5 Sets:

3 Pausing Jerk Drives – Video

Percentages based off estimated 1RM Jerk:

Set #1 – 65%

Set #2 – 70%

Set #3+4+5 – 75%

Rest as needed between sets, but aim to keep it to 2:00 or less.

In the Pausing Jerk Drive, we have a 2 second pause in the dip position. Here, we have a chance to check in on a few key points of performance:

1) Heels. In the dip, we want the weight directly under our ankle bone. Referred to as the “heel arch”. Despite the weight being in this specific point in the foot, we need the whole foot glued to the floor. A common fault that occurs when we think “heels” is that our toes rise into the air. The more contact we have with the ground the better. Let’s glue the toes down while we find the heels.

2) Butt back. When we move into the dip, it’s a common fault to allow the hips to draft forward, even if just a bit. This is referred to as the “muted hip”. And in turn, as the hips mute forward, we place the weight towards the balls of the feet (if not further), and we’re jumping with quads and calves. As we know, our posterior chain (hips and hamstrings) are our power source. By getting the hips back in this dip, we’ll activate the posterior. It’s not to the point where our torso angle changes (shoulders stay stacked on top of hips), but we want to actively remind ourselves of this critical position.

3) Push into the bar. During the dip, it’s common for athletes to allow the bar to compress them further. And the bar may even move as we transition out of the dip. This translates to a loss in power, as the energy we generate from the posterior gets lost in the middle. Be big beneath the bar, pushing into it throughout, so that every ounce gets transferred to the bar when we drive up.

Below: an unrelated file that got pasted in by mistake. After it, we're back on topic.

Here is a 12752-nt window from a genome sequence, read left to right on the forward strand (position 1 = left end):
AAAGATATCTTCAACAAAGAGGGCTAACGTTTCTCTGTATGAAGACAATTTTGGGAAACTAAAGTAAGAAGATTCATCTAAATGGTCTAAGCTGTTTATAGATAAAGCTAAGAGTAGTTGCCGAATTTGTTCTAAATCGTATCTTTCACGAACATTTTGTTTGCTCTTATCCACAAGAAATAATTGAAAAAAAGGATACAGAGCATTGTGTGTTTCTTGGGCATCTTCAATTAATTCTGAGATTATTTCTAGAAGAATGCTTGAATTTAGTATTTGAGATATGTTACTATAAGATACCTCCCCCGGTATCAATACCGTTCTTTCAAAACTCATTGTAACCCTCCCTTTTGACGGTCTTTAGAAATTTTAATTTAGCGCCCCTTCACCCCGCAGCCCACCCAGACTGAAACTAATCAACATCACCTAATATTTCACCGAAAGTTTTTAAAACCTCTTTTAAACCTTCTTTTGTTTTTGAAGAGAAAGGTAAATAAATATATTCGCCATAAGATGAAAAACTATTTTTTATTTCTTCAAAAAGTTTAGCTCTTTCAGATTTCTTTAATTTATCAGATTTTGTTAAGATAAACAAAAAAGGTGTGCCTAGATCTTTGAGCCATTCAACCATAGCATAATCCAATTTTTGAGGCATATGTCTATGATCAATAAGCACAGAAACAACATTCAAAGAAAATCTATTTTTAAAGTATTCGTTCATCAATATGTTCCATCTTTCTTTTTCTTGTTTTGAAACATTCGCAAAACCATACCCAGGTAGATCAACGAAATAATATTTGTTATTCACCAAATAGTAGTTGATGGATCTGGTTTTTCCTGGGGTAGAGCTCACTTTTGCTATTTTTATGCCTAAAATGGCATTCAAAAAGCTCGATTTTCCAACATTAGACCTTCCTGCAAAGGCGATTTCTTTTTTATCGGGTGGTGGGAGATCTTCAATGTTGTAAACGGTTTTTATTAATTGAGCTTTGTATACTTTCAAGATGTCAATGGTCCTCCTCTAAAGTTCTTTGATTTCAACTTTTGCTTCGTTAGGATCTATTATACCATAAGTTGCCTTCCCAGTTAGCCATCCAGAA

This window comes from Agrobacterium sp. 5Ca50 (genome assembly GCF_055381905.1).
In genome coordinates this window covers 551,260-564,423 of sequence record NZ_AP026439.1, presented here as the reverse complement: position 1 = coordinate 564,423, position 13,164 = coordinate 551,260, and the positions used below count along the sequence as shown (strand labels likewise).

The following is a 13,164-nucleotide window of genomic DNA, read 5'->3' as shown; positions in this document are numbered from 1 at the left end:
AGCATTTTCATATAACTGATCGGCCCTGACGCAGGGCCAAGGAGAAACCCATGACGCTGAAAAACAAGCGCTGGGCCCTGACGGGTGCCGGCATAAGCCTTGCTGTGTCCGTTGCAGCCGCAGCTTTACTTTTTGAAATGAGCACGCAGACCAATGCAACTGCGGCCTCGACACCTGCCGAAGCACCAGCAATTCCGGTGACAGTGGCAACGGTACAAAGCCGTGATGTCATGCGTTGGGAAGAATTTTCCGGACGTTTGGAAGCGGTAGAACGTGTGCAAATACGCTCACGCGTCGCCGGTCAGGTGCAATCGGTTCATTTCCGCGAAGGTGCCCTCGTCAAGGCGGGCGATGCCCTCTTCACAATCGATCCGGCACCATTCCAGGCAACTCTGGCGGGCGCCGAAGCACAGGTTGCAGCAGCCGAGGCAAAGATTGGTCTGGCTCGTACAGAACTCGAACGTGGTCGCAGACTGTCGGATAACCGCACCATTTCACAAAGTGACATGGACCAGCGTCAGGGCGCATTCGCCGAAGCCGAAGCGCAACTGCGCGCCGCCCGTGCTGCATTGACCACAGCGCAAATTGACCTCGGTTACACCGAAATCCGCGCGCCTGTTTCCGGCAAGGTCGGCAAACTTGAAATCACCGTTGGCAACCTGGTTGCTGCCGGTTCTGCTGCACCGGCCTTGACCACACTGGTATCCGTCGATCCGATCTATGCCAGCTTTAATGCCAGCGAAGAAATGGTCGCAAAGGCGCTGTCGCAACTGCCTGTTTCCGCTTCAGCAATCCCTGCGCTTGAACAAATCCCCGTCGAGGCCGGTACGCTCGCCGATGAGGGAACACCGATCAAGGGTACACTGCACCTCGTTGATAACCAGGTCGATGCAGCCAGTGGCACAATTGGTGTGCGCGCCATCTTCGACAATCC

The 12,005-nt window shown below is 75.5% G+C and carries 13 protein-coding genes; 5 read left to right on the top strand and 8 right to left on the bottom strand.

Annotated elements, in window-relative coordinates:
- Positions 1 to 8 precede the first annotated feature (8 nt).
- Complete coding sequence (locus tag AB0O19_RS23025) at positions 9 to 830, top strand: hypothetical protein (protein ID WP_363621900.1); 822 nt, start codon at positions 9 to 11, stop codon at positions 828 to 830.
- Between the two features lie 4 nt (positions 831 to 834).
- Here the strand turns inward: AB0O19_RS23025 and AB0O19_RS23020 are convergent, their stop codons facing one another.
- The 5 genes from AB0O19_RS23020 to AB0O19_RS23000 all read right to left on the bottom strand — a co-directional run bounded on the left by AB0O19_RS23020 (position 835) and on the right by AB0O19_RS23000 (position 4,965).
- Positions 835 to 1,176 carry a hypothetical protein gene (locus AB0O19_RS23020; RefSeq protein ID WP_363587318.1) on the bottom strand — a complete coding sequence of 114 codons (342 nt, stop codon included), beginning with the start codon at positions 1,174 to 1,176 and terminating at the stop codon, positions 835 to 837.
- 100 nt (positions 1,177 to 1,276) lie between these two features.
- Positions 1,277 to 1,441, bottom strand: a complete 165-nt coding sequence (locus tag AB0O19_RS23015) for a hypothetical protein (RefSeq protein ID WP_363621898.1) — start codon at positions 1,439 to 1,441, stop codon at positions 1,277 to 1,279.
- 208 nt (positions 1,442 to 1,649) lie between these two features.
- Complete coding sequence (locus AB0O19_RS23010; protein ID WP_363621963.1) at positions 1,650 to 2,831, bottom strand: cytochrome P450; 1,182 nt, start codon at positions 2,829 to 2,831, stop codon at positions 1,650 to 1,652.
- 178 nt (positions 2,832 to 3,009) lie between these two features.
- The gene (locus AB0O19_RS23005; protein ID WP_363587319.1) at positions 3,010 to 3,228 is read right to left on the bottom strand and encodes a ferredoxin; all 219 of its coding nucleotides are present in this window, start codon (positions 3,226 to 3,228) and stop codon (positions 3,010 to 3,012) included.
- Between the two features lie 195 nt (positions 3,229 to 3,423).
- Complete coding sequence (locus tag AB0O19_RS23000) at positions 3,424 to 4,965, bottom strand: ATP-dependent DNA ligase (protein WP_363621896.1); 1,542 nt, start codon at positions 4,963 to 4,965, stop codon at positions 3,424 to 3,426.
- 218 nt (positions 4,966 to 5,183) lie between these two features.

5 Sets of 2:

Pausing Push Jerk

1s Pause in Dip, and Catch

Followed by…

5 Sets of 1:

Push Jerk

On the first part, we have 5×2 pausing push jerks. In this movement, we have (2) pauses – in the dip, and in the catch. With a single second at each position, this is a chance to confirm our movement. The first pause is in the same position as our jerk drives from before… quarter squat. Our second pause is in the same quarter squat, as we receive the bar overhead. This affords us a chance to ensure that our butt is not only back on the dip/drive, but when the barbell is locked out overhead.


Set #1 – 50%

Set #2 – 55%

Sets #3+4+5 – 60%

On the following Push Jerks, let’s build to a heavy for the day. With the option of a warming lift or two prior to, let’s start our 5×1 @ 70% and climb from there. Heavy today, but not an all time max. Let’s instead confirm the positions we drilled in the earlier parts with now more challenging loads… and fight off the bad habits.



40 Double-Unders

20 Dumbbell Hang CJ (70/50)

40 Double-Unders

20/15 Calorie Row


Inside “Bel Air”, we have a workout focused on engine management.

Stimulus wise, we are looking for a heavy and challenging dumbbell. One that we are not comfortable cycling with like it’s Open-weight counterpart. With that said, we are looking to use a loading that we are confident we could complete 20 unbroken with if we absolutely had to. Change arms every 5 repetitions.

This is an excellent workout to track our round times on. Although challenging to always record during the workout, even rough points of capture after each row can be of large benefit to review post-workout. Another option is to keep in mind where we are at the 7:30 mark (halfway point), to compare the first and second half.

We are notorious for making our first round our fastest. More times than not, it should be. But, what it should not be, is by a lot. This is the pitfall many athletes find themselves in, where minutes 9-14 is a slow grind that puts us behind our pace. If we begin with the end in mind, and place our best effort in those minutes (9-14), chances are that we’ll start at an appropriate pace.